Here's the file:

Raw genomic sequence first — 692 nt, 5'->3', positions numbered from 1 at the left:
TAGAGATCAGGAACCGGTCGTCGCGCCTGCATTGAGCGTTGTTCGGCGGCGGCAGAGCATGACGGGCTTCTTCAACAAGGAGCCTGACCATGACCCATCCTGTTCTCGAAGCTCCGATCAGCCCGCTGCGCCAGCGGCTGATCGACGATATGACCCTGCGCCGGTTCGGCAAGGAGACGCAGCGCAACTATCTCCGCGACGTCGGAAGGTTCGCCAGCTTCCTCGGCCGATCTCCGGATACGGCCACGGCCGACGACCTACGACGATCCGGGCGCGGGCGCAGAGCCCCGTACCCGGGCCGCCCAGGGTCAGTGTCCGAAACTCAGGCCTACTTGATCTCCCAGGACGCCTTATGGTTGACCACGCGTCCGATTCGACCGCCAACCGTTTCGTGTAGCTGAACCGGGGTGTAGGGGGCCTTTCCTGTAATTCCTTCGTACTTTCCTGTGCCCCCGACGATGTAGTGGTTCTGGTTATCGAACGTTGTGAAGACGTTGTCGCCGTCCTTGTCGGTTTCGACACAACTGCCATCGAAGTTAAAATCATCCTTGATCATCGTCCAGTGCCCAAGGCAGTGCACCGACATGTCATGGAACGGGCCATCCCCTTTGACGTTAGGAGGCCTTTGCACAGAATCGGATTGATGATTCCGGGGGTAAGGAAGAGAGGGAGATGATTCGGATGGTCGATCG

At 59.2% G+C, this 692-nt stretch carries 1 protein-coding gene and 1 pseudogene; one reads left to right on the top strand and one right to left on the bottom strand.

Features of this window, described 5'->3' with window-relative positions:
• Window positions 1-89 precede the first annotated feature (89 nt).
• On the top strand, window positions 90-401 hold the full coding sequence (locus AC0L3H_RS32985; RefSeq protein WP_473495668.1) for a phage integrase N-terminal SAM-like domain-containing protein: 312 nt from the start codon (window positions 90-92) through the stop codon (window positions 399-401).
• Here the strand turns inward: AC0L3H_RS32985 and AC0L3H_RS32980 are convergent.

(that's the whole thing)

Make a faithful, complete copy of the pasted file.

Raw genomic sequence first — 692 nt, 5'->3', positions numbered from 1 at the left:
TAGAGATCAGGAACCGGTCGTCGCGCCTGCATTGAGCGTTGTTCGGCGGCGGCAGAGCATGACGGGCTTCTTCAACAAGGAGCCTGACCATGACCCATCCTGTTCTCGAAGCTCCGATCAGCCCGCTGCGCCAGCGGCTGATCGACGATATGACCCTGCGCCGGTTCGGCAAGGAGACGCAGCGCAACTATCTCCGCGACGTCGGAAGGTTCGCCAGCTTCCTCGGCCGATCTCCGGATACGGCCACGGCCGACGACCTACGACGATCCGGGCGCGGGCGCAGAGCCCCGTACCCGGGCCGCCCAGGGTCAGTGTCCGAAACTCAGGCCTACTTGATCTCCCAGGACGCCTTATGGTTGACCACGCGTCCGATTCGACCGCCAACCGTTTCGTGTAGCTGAACCGGGGTGTAGGGGGCCTTTCCTGTAATTCCTTCGTACTTTCCTGTGCCCCCGACGATGTAGTGGTTCTGGTTATCGAACGTTGTGAAGACGTTGTCGCCGTCCTTGTCGGTTTCGACACAACTGCCATCGAAGTTAAAATCATCCTTGATCATCGTCCAGTGCCCAAGGCAGTGCACCGACATGTCATGGAACGGGCCATCCCCTTTGACGTTAGGAGGCCTTTGCACAGAATCGGATTGATGATTCCGGGGGTAAGGAAGAGAGGGAGATGATTCGGATGGTCGATCG

At 59.2% G+C, this 692-nt stretch carries 1 protein-coding gene and 1 pseudogene; one reads left to right on the top strand and one right to left on the bottom strand.

Features of this window, described 5'->3' with window-relative positions:
• Window positions 1-89 precede the first annotated feature (89 nt).
• On the top strand, window positions 90-401 hold the full coding sequence (locus AC0L3H_RS32985; RefSeq protein WP_473495668.1) for a phage integrase N-terminal SAM-like domain-containing protein: 312 nt from the start codon (window positions 90-92) through the stop codon (window positions 399-401).
• Here the strand turns inward: AC0L3H_RS32985 and AC0L3H_RS32980 are convergent.